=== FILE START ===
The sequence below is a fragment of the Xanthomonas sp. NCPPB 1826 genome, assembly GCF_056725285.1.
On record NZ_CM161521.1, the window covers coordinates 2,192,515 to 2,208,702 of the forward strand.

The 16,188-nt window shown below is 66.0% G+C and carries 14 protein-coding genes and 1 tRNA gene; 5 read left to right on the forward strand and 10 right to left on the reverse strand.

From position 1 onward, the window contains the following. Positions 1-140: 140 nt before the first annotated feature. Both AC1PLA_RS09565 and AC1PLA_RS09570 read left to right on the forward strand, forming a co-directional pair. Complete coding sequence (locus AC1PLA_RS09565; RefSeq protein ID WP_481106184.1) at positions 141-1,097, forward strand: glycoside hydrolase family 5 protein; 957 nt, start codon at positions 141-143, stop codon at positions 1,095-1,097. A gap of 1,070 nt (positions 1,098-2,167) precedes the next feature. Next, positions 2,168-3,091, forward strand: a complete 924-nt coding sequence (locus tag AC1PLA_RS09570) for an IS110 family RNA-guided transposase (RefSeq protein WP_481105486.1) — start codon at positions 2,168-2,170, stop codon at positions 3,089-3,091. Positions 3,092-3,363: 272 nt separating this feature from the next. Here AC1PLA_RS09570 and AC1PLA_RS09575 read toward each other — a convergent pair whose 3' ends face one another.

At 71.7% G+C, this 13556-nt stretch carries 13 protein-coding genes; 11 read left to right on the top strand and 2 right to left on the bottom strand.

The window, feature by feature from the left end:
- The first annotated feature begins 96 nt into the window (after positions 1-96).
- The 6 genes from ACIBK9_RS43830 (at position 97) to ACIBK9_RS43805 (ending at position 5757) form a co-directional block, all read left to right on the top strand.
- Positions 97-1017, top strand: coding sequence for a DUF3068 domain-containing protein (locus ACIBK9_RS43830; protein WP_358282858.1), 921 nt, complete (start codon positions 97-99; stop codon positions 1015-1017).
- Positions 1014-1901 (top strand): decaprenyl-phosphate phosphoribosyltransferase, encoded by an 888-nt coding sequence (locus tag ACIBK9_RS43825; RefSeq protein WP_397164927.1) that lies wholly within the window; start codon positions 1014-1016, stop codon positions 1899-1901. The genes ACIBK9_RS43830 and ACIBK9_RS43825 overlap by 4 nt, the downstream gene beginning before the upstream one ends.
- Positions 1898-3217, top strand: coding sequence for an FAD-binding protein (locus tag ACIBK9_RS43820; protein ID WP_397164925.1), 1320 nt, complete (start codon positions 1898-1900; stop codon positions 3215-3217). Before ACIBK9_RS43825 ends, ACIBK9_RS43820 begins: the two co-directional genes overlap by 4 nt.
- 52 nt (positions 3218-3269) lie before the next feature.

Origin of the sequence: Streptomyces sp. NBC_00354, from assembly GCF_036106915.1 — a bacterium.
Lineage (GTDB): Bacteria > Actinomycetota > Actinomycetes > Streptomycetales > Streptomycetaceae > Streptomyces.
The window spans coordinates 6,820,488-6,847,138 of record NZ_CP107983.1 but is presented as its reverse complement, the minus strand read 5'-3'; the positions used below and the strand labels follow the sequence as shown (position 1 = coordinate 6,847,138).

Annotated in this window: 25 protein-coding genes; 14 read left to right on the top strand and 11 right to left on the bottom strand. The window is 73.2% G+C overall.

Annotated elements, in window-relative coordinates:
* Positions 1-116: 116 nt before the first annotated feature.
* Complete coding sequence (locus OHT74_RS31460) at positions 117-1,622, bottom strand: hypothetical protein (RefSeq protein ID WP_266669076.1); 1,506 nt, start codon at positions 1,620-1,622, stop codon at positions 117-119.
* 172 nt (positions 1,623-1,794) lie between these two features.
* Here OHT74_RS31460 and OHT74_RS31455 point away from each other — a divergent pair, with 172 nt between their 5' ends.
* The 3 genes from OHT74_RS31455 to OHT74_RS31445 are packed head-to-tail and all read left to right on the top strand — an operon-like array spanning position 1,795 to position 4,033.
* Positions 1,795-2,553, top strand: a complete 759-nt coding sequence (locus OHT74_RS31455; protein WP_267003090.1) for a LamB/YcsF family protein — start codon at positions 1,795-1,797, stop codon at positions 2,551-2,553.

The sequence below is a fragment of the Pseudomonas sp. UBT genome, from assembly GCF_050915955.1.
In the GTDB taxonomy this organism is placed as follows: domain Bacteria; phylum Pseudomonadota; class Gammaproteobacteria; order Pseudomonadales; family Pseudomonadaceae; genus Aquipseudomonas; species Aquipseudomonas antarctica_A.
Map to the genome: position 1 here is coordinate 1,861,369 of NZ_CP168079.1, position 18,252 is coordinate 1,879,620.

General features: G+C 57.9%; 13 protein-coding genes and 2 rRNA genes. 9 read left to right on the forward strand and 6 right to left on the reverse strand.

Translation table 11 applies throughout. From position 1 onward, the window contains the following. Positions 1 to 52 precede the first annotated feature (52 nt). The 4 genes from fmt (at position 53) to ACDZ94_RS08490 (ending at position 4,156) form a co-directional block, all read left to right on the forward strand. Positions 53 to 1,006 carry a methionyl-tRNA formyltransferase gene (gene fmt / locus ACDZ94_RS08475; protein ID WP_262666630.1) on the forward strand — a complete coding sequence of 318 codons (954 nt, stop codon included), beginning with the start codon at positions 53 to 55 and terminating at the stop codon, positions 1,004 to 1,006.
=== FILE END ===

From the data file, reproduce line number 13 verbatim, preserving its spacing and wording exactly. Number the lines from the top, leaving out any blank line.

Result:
Origin of the sequence: Streptomyces sp. NBC_00354, from assembly GCF_036106915.1 — a bacterium.